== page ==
In Archetypes, Branding, CultureTalk, Sage

From one Sage Archetype to another…

Le Pain Quotidien sage archetypeRecently, I met a friend for breakfast at Le Pain Quotidien, my office away from home in New York City. Le Pain Quotidien (LPQ) means The Daily Bread. It is a bakery (boulangerie) and a coffee shop (café), modeled after a Provence country home. Located in many urban settings around the world, it has table and counter service and also happens to make a mean “café au lait “ (or “grande latte” in Starbucks-speak). I find it simply delightful.

While I was explaining to my friend how archetypes determine a brand culture, I needed a relevant example; so, I asked if she preferred LPQ or Starbucks.

Taking a bite of her freshly prepared, farm-to-table egg white frittata, she replied, “Oh, LPQ – much better!”

I said, “Me too! If we both like this better, I bet there’s something culturally similar between us and LPQ.”

“I bet it’s a Sage archetype, just like us.”

Sages love to understand the world better and teach others. How is LPQ a sage?

  • On our brightly illuminated farmhouse table we noticed there were recipe books and signs inviting guests to read while they sipped their perfectly brewed bowl of café au lait. It was a “bowl” not a cup because in French country farmhouses café au lait is served in a warm, steaming bowl.
  • There were also school-like chalkboards with messages about upcoming bread making classes and the nutritional values of quinoa salad.
  • There was a fireplace; its mantle full books about Provence. Was this to set the stage for fireside learning or story exchanges? We assumed, yes.
  • Even the “Push” sign on the door taught us how to say that word in five different languages.

Sages seek information through self-reflection, their own research and objectivity.

  • LPQ invites guests to sit comfortably, with free Wi-Fi access, for as long as they would like.
  • It encourages patrons to adopt the Provence lifestyle while in the LPQ “home”.
  • The LPQ philosophy is that “bread is much more than mere sustenance; it’s a way of life…friends gather around…communal tables to share in the time-honored tradition of breaking bread.” This also shows a bit of Everyperson as a sub-archetype, the one that wants everyone to feel included.
  • Time spent at LPQ consists of eating good food, escaping the bustle of the city, and conversing with friends.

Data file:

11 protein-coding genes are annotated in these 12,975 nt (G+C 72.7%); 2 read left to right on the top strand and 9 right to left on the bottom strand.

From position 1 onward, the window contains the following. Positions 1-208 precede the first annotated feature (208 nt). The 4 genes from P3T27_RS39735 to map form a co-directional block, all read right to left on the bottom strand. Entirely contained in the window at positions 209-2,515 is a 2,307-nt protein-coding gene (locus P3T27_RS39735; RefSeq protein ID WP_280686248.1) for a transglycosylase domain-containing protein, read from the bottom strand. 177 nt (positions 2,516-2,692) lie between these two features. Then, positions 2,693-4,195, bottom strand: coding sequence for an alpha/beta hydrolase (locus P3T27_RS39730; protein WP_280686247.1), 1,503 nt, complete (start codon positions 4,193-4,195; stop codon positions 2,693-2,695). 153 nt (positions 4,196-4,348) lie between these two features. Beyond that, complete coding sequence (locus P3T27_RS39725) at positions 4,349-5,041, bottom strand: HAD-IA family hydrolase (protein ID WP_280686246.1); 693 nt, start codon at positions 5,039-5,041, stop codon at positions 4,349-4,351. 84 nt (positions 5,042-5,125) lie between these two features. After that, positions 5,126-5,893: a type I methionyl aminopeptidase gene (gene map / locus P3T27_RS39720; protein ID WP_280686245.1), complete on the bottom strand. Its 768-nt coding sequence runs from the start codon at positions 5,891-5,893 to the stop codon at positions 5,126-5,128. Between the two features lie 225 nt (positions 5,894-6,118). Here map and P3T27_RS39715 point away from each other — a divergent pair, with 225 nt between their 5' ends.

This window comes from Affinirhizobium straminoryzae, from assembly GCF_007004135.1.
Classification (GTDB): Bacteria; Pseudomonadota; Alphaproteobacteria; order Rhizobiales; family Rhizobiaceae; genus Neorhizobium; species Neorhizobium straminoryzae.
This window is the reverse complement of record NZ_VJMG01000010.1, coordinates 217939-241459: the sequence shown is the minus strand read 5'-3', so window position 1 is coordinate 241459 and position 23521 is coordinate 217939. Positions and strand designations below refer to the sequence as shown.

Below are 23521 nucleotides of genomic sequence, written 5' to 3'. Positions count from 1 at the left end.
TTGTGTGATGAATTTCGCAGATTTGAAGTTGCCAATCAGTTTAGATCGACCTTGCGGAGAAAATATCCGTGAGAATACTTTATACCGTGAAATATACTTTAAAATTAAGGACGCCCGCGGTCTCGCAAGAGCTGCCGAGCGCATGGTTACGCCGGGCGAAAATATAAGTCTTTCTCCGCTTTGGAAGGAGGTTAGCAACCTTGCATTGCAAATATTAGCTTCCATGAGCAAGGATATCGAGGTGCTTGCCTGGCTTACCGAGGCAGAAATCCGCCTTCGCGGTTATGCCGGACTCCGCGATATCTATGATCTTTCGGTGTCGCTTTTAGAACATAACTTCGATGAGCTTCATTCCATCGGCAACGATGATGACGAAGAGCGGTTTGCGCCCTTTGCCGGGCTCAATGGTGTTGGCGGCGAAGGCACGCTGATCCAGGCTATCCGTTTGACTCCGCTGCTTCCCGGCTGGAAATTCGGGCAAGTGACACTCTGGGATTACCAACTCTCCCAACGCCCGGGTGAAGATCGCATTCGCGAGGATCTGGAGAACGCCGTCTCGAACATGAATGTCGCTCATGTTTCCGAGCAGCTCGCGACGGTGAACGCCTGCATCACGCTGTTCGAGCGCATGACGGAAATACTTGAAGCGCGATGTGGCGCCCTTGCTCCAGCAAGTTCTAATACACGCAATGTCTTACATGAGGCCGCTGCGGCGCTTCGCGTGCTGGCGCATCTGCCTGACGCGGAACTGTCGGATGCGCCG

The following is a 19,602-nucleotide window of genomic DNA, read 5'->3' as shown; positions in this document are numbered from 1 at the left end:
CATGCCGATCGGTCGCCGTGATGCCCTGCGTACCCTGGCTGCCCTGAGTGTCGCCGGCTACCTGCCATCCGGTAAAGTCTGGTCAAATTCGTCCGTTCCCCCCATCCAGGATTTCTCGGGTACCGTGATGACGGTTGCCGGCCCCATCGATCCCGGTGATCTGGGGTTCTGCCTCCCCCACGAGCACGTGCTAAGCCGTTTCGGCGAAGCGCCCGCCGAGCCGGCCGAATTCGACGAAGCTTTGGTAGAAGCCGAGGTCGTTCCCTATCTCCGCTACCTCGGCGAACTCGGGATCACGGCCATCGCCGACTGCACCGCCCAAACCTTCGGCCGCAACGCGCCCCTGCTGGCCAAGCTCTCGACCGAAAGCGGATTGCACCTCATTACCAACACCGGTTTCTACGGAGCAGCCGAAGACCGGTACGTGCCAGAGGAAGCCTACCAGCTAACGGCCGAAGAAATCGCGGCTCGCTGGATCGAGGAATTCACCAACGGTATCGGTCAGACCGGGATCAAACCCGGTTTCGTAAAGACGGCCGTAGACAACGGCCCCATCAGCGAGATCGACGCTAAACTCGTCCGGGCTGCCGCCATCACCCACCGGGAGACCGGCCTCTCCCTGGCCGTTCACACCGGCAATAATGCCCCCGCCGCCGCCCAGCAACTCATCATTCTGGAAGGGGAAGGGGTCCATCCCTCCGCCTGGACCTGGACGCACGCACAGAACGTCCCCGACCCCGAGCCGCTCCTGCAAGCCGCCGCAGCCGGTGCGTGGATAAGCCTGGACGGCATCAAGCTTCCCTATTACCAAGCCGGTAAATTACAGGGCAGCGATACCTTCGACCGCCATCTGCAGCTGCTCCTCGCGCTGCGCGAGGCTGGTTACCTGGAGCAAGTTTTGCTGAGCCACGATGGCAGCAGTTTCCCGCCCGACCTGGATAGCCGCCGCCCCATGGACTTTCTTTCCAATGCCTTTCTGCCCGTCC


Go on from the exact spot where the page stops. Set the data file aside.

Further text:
• And as a bonus, if a friend wants to know how to order coffee or say, “Push” in Provence, not-to-be outsmarted Sages know the answer!

Contrast all of this with the Starbucks’ Explorer archetype.

Those of you true-to-self Explorer’s will automatically say Starbucks is better, more authentic, and even more fulfilling. You will pooh-pooh Le Pain Quotidien as being “faux” French. “If I want to be in France, I’ll just go there!”

Starbucks stores are bustling and crowded, full of people making a quick stop for the best coffee in town and lingering just long enough to check the headlines and the latest Twitter trends. There are some who stay for meetings and tolerate bumping and chair stealing to accommodate fellow travelers. After all, these people are escaping from boredom, not seeking reflection. And most of all, they do not want to conform to anything – including the French lifestyle.

Politico recently quoted Starbucks’ spokesperson Jim Olson about the company’s higher education tuition reimbursement program with Arizona State University. In answer to a question about employees’ potential to receive tuition benefits and then leave the company, he said: “…Being part of our company’s unique mission, values and culture is what attracts and ultimately keeps our employees inspired to stay with us…” Choosing your own path and being your own person are very much Explorer traits, and true to Starbucks culture.

The SageWe’re repeat cultural customers

Thinking about all of this with my friend that morning, we realized we were loyal customers of LPQ and we were happy with our choice. We wondered:

Do all authentic brands know their ideal, repeat customers as well as Le Pain Quotidian and Starbucks seem to? Are all customers and prospective employees consciously choosing one brand over another because of the way they emotionally connect with the culture of that brand?

Liking LPQ doesn’t mean that I will not occasionally go to a Starbucks, or even feel affinity with explorers – it may simply mean my first choice is always LPQ because it is where I feel most myself. Its company culture matches my personal culture.

Culture Survey

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